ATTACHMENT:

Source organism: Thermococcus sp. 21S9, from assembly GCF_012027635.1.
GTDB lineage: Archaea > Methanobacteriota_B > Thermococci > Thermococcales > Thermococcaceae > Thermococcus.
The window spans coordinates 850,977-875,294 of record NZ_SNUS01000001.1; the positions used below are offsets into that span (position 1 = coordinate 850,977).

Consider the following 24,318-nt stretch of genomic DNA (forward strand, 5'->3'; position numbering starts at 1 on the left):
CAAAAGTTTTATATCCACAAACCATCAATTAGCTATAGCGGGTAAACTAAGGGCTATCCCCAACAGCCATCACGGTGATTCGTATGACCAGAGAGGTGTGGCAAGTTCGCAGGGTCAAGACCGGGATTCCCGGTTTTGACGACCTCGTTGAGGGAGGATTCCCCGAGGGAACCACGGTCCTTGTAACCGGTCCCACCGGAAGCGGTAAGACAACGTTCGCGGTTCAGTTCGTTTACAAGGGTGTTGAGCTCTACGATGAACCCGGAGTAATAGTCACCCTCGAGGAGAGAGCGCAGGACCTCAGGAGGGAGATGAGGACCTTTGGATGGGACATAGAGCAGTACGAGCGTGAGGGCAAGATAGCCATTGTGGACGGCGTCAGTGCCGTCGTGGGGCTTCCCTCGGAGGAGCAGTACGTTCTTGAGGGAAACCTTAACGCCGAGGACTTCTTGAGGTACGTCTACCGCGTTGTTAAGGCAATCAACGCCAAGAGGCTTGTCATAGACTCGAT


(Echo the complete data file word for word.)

Source organism: Thermococcus sp. 21S9, from assembly GCF_012027635.1.
GTDB lineage: Archaea > Methanobacteriota_B > Thermococci > Thermococcales > Thermococcaceae > Thermococcus.
The window spans coordinates 850,977-875,294 of record NZ_SNUS01000001.1; the positions used below are offsets into that span (position 1 = coordinate 850,977).

Consider the following 24,318-nt stretch of genomic DNA (forward strand, 5'->3'; position numbering starts at 1 on the left):
CAAAAGTTTTATATCCACAAACCATCAATTAGCTATAGCGGGTAAACTAAGGGCTATCCCCAACAGCCATCACGGTGATTCGTATGACCAGAGAGGTGTGGCAAGTTCGCAGGGTCAAGACCGGGATTCCCGGTTTTGACGACCTCGTTGAGGGAGGATTCCCCGAGGGAACCACGGTCCTTGTAACCGGTCCCACCGGAAGCGGTAAGACAACGTTCGCGGTTCAGTTCGTTTACAAGGGTGTTGAGCTCTACGATGAACCCGGAGTAATAGTCACCCTCGAGGAGAGAGCGCAGGACCTCAGGAGGGAGATGAGGACCTTTGGATGGGACATAGAGCAGTACGAGCGTGAGGGCAAGATAGCCATTGTGGACGGCGTCAGTGCCGTCGTGGGGCTTCCCTCGGAGGAGCAGTACGTTCTTGAGGGAAACCTTAACGCCGAGGACTTCTTGAGGTACGTCTACCGCGTTGTTAAGGCAATCAACGCCAAGAGGCTTGTCATAGACTCGAT